The migration of South African graduates to Canada : a survey of medical practitioners in Saskatchewan

Van der Vyver, J. D. ; De Villiers, Pierre J. T. (2000)

CITATION: Van der Vyver, J. D. & De Villiers, P. J. T. 2000. The migration of South African graduates to Canada : a survey of medical practitioners in Saskatchewan. South African Family Practice, 22(1):17-22.

The original publication is available from http://www.safpj.co.za

Article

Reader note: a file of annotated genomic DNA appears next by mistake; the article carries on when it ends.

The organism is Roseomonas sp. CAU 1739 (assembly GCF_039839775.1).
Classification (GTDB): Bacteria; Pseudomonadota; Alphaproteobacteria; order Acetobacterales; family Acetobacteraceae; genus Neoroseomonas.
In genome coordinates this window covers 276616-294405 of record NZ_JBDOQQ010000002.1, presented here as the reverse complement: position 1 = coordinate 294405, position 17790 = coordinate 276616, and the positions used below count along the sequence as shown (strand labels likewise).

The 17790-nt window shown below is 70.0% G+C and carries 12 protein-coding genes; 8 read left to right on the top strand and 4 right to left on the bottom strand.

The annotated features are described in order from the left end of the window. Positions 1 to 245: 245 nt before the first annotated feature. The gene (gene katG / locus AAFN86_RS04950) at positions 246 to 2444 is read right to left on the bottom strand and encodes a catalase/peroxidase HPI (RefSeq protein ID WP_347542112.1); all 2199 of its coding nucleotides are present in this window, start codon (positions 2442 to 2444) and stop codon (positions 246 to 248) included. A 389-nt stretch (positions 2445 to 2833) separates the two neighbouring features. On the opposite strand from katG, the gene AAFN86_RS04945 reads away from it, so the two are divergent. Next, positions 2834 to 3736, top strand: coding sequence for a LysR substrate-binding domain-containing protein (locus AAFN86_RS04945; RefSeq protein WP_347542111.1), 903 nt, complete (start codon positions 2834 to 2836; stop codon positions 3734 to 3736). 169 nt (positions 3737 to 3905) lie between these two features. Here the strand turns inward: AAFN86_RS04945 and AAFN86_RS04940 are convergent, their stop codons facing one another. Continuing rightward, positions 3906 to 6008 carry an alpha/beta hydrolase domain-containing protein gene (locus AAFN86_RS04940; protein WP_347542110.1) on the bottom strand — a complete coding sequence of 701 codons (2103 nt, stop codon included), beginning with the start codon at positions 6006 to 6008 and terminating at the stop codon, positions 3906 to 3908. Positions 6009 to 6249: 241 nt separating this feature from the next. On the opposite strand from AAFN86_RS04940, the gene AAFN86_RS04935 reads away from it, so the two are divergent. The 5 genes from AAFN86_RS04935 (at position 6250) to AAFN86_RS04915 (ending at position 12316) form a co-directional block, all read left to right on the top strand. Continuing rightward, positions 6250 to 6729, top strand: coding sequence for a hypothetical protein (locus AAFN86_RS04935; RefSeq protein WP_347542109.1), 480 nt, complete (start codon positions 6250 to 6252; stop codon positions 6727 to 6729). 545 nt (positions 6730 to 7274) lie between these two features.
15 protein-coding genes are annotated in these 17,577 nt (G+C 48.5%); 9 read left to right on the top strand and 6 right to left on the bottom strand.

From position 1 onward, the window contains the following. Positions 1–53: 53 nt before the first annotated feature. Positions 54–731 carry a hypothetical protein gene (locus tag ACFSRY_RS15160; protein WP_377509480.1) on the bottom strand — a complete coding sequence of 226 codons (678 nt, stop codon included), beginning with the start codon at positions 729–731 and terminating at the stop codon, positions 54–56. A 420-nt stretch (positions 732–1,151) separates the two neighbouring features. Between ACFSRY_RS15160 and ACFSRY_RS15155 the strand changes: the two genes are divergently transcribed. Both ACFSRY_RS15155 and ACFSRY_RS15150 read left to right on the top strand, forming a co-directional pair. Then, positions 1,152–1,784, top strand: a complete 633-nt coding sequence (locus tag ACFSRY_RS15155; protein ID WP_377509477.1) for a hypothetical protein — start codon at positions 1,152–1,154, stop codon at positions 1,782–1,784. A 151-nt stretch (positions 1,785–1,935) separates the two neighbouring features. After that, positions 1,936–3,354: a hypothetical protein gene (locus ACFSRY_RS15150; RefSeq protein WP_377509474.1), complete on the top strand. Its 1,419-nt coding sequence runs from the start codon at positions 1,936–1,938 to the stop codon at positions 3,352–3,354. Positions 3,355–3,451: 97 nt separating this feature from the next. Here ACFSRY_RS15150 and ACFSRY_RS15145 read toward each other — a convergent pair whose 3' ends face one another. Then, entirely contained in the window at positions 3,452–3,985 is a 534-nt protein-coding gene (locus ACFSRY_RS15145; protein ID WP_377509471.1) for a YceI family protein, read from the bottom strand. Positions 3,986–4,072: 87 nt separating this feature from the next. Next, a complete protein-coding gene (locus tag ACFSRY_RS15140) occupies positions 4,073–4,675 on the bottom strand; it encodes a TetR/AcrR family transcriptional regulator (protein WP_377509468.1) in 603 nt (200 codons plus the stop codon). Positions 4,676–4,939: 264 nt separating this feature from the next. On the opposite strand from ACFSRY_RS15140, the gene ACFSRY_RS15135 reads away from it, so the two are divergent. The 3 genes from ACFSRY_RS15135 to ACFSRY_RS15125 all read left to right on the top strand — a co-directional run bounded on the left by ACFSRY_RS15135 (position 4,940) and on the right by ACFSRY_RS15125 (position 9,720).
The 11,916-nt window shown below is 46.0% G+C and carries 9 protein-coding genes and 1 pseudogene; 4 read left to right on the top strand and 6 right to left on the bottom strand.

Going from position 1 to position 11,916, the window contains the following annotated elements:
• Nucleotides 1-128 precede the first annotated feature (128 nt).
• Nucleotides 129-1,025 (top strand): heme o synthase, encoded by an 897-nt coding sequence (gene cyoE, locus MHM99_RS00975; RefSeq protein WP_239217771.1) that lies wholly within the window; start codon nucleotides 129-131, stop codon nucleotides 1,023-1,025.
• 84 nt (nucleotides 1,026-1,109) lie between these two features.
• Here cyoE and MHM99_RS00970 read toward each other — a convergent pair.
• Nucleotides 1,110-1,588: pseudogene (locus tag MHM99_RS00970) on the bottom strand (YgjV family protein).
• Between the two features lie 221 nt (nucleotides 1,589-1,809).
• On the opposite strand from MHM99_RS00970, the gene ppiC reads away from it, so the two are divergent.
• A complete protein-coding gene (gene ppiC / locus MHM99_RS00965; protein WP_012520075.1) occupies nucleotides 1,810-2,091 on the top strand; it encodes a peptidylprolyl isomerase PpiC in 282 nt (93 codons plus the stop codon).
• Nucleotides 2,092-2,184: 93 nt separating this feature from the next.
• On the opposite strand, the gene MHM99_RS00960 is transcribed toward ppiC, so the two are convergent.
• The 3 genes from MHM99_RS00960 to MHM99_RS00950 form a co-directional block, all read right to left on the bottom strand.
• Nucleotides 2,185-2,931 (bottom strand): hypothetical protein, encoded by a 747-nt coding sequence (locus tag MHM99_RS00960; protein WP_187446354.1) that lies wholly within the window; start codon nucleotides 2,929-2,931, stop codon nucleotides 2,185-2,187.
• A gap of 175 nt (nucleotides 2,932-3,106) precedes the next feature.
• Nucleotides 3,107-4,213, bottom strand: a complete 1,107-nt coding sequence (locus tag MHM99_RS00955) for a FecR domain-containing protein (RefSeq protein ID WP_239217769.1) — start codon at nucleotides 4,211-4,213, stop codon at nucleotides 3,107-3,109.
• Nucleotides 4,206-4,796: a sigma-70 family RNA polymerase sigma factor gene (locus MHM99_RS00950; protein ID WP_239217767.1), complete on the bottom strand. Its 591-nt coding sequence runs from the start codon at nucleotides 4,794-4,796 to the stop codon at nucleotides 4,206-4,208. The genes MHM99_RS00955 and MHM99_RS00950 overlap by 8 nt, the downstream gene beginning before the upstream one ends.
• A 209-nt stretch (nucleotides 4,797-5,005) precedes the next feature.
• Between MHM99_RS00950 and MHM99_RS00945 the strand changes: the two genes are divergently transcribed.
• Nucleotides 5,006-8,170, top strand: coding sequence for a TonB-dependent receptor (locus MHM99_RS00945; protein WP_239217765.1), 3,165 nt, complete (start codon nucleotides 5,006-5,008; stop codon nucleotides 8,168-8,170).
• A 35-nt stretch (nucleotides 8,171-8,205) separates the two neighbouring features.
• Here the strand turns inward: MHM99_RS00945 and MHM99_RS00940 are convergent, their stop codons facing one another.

Aim of study: To determine the socio-demographic profile of South African doctors who have permanently emigrated to Saskatchewan, Canada, and to find out why they left, how they have adapted and if they intend returning to South Africa. Study design: A cross-sectional postal survey. Method: All South African qualified medical practitioners in Saskatchewan with permanent registration (N=2 l8) were mailed anonymity-assure questionnaires.A second mailing was sent to non-respondents. Results: A 59% (N= 107) response was elicited with 35 returned-to-sende. Most doctors (79%) had left South Africa after 1990. Most (58%) qualified at Afrikaans medium medical schools in South Africa. The male to female ratio was 88: | 2. Seventy-four percent 74%) of respondents were general practitioners. Prior to emigration, 67% of respondents were employed in the South African public service. Most doctors (59%) earned between R525 000 and R876 000 per year in Canada. Violence was the most important reason for leaving South Africa, followed by perceived economic problems in South Africa and adverse working conditions at State health facilities. Adaptation and positive adjustments in a newly acquired country and lifestyle were evident. Returning to South Africa does not seem likely unless crime and violence diminish substantially. Conclusion: Most emigrants were male, recently qualified from all the major medical schools in South Africa, with equal Afrikaans and English speaking proportions.They left mainly because of fear for their personal security and poor working conditions in the South African public health sector.They are well settled in their new country, earn above average incomes in Canada and are very unlikely to return.

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